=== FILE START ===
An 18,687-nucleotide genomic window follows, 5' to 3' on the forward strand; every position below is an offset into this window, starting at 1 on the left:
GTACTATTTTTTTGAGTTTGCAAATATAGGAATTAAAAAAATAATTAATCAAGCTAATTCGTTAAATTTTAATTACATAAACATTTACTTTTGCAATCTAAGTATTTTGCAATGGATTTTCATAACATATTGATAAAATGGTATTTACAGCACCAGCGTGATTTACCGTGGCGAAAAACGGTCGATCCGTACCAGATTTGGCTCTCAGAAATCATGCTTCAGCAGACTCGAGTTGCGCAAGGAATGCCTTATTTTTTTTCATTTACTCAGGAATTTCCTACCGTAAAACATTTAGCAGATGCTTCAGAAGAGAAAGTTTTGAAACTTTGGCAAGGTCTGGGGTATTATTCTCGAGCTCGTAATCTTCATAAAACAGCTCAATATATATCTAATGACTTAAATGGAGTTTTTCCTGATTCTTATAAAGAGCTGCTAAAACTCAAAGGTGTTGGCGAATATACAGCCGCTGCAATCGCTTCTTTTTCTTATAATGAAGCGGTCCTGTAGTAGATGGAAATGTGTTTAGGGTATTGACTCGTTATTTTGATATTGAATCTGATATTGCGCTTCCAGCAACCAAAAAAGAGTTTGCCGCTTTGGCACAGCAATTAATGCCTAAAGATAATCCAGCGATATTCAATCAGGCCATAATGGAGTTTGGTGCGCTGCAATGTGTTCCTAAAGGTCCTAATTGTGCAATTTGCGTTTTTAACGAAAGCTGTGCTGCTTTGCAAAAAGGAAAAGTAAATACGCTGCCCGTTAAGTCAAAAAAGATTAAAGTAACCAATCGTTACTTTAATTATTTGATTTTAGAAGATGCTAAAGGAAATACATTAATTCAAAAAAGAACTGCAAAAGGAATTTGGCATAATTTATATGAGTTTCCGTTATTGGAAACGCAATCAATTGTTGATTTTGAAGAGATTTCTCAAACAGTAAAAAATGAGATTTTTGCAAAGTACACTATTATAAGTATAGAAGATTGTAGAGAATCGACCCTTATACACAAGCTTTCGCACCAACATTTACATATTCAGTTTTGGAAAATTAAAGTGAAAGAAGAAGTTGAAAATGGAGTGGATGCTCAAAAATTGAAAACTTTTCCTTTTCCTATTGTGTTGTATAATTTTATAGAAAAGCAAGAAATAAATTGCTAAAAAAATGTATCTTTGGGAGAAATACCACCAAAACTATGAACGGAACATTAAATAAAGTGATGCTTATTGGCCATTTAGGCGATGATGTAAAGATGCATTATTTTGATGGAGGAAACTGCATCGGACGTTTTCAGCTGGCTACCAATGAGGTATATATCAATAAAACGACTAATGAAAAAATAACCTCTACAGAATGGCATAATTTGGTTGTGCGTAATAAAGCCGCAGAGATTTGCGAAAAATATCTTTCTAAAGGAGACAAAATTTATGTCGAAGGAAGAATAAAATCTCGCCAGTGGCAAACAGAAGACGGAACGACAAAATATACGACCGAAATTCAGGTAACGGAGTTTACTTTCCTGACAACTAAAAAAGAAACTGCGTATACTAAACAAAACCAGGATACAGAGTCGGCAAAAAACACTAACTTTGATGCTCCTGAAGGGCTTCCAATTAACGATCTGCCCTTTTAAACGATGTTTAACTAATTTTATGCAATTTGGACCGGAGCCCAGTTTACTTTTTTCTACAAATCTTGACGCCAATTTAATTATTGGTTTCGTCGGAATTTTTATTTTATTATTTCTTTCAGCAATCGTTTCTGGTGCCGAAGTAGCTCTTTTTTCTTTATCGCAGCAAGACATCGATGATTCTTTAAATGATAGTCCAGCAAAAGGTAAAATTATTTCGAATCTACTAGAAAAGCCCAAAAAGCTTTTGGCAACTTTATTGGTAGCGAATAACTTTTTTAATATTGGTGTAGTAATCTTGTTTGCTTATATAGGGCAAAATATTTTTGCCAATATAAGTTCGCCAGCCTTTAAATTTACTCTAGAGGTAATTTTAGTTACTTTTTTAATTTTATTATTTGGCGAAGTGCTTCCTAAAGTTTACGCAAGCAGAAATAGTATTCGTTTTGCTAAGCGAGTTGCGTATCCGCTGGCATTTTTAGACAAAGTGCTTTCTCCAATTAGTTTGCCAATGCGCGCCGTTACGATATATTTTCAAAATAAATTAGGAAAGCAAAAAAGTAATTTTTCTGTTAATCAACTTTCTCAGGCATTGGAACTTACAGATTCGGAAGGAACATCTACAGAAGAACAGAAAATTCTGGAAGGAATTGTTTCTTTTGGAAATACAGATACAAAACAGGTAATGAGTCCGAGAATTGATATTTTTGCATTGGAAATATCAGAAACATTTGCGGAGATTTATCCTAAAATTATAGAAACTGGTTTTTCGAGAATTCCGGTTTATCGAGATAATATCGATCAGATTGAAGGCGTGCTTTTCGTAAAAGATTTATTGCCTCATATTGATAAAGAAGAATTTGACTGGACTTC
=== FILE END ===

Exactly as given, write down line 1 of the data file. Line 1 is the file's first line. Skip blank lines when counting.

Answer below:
An 18,687-nucleotide genomic window follows, 5' to 3' on the forward strand; every position below is an offset into this window, starting at 1 on the left: